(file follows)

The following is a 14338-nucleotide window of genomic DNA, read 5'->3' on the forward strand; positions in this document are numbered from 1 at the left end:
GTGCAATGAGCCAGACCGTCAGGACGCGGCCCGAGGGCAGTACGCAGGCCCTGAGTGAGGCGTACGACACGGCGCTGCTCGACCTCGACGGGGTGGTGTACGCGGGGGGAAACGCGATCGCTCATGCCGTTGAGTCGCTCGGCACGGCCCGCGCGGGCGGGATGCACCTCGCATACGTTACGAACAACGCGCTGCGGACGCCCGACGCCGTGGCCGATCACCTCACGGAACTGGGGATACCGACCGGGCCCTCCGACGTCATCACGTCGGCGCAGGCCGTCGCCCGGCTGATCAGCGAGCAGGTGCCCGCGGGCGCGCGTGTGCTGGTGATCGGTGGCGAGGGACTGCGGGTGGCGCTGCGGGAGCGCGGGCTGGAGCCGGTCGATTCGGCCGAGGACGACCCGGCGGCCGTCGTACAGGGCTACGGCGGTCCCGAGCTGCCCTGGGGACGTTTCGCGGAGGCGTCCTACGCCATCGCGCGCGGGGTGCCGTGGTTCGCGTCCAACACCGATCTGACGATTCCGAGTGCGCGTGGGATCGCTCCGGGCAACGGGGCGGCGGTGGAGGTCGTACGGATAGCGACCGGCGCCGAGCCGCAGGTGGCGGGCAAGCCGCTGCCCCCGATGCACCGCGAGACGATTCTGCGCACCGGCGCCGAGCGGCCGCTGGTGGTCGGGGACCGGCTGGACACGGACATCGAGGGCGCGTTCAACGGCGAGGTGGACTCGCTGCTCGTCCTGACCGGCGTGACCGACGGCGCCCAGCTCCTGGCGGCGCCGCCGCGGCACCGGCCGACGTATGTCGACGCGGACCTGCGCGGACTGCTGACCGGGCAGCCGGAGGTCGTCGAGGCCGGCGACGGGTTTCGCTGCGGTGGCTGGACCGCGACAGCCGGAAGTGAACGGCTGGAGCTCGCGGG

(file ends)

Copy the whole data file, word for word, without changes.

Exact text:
The following is a 14338-nucleotide window of genomic DNA, read 5'->3' on the forward strand; positions in this document are numbered from 1 at the left end:
GTGCAATGAGCCAGACCGTCAGGACGCGGCCCGAGGGCAGTACGCAGGCCCTGAGTGAGGCGTACGACACGGCGCTGCTCGACCTCGACGGGGTGGTGTACGCGGGGGGAAACGCGATCGCTCATGCCGTTGAGTCGCTCGGCACGGCCCGCGCGGGCGGGATGCACCTCGCATACGTTACGAACAACGCGCTGCGGACGCCCGACGCCGTGGCCGATCACCTCACGGAACTGGGGATACCGACCGGGCCCTCCGACGTCATCACGTCGGCGCAGGCCGTCGCCCGGCTGATCAGCGAGCAGGTGCCCGCGGGCGCGCGTGTGCTGGTGATCGGTGGCGAGGGACTGCGGGTGGCGCTGCGGGAGCGCGGGCTGGAGCCGGTCGATTCGGCCGAGGACGACCCGGCGGCCGTCGTACAGGGCTACGGCGGTCCCGAGCTGCCCTGGGGACGTTTCGCGGAGGCGTCCTACGCCATCGCGCGCGGGGTGCCGTGGTTCGCGTCCAACACCGATCTGACGATTCCGAGTGCGCGTGGGATCGCTCCGGGCAACGGGGCGGCGGTGGAGGTCGTACGGATAGCGACCGGCGCCGAGCCGCAGGTGGCGGGCAAGCCGCTGCCCCCGATGCACCGCGAGACGATTCTGCGCACCGGCGCCGAGCGGCCGCTGGTGGTCGGGGACCGGCTGGACACGGACATCGAGGGCGCGTTCAACGGCGAGGTGGACTCGCTGCTCGTCCTGACCGGCGTGACCGACGGCGCCCAGCTCCTGGCGGCGCCGCCGCGGCACCGGCCGACGTATGTCGACGCGGACCTGCGCGGACTGCTGACCGGGCAGCCGGAGGTCGTCGAGGCCGGCGACGGGTTTCGCTGCGGTGGCTGGACCGCGACAGCCGGAAGTGAACGGCTGGAGCTCGCGGG